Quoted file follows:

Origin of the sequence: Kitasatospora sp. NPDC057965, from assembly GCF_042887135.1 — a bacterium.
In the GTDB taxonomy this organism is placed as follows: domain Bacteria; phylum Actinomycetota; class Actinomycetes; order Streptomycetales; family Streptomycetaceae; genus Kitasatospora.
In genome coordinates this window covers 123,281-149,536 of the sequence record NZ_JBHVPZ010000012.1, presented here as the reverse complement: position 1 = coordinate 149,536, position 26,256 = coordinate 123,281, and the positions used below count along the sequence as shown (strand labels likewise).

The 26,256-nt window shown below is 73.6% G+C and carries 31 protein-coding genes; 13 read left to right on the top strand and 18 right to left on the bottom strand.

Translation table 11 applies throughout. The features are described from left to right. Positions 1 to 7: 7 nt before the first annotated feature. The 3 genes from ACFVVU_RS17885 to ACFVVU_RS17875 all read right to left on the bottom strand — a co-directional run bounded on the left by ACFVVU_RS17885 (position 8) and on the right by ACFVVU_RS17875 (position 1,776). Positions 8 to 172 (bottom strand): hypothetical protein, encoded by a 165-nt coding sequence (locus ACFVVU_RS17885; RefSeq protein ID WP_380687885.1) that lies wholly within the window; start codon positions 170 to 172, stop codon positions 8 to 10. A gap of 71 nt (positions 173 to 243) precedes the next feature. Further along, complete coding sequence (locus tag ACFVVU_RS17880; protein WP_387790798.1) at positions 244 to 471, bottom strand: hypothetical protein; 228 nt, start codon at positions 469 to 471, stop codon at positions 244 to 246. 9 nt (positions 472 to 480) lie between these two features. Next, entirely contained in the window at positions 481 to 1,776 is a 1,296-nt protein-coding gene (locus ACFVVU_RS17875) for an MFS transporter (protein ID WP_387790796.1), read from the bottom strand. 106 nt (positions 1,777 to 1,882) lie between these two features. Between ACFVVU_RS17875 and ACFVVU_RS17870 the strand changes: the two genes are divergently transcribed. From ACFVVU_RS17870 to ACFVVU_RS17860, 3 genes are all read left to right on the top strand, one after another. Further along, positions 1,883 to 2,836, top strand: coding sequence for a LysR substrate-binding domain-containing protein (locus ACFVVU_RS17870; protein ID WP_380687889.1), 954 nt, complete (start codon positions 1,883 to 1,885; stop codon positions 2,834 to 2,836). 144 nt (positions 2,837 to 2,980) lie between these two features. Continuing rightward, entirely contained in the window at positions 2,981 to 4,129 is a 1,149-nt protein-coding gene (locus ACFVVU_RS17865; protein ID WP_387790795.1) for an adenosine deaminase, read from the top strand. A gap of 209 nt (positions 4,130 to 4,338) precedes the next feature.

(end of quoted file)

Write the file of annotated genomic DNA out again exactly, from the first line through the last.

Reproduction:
Origin of the sequence: Kitasatospora sp. NPDC057965, from assembly GCF_042887135.1 — a bacterium.
In the GTDB taxonomy this organism is placed as follows: domain Bacteria; phylum Actinomycetota; class Actinomycetes; order Streptomycetales; family Streptomycetaceae; genus Kitasatospora.
In genome coordinates this window covers 123,281-149,536 of the sequence record NZ_JBHVPZ010000012.1, presented here as the reverse complement: position 1 = coordinate 149,536, position 26,256 = coordinate 123,281, and the positions used below count along the sequence as shown (strand labels likewise).

The 26,256-nt window shown below is 73.6% G+C and carries 31 protein-coding genes; 13 read left to right on the top strand and 18 right to left on the bottom strand.

Translation table 11 applies throughout. The features are described from left to right. Positions 1 to 7: 7 nt before the first annotated feature. The 3 genes from ACFVVU_RS17885 to ACFVVU_RS17875 all read right to left on the bottom strand — a co-directional run bounded on the left by ACFVVU_RS17885 (position 8) and on the right by ACFVVU_RS17875 (position 1,776). Positions 8 to 172 (bottom strand): hypothetical protein, encoded by a 165-nt coding sequence (locus ACFVVU_RS17885; RefSeq protein ID WP_380687885.1) that lies wholly within the window; start codon positions 170 to 172, stop codon positions 8 to 10. A gap of 71 nt (positions 173 to 243) precedes the next feature. Further along, complete coding sequence (locus tag ACFVVU_RS17880; protein WP_387790798.1) at positions 244 to 471, bottom strand: hypothetical protein; 228 nt, start codon at positions 469 to 471, stop codon at positions 244 to 246. 9 nt (positions 472 to 480) lie between these two features. Next, entirely contained in the window at positions 481 to 1,776 is a 1,296-nt protein-coding gene (locus ACFVVU_RS17875) for an MFS transporter (protein ID WP_387790796.1), read from the bottom strand. 106 nt (positions 1,777 to 1,882) lie between these two features. Between ACFVVU_RS17875 and ACFVVU_RS17870 the strand changes: the two genes are divergently transcribed. From ACFVVU_RS17870 to ACFVVU_RS17860, 3 genes are all read left to right on the top strand, one after another. Further along, positions 1,883 to 2,836, top strand: coding sequence for a LysR substrate-binding domain-containing protein (locus ACFVVU_RS17870; protein ID WP_380687889.1), 954 nt, complete (start codon positions 1,883 to 1,885; stop codon positions 2,834 to 2,836). 144 nt (positions 2,837 to 2,980) lie between these two features. Continuing rightward, entirely contained in the window at positions 2,981 to 4,129 is a 1,149-nt protein-coding gene (locus ACFVVU_RS17865; protein ID WP_387790795.1) for an adenosine deaminase, read from the top strand. A gap of 209 nt (positions 4,130 to 4,338) precedes the next feature.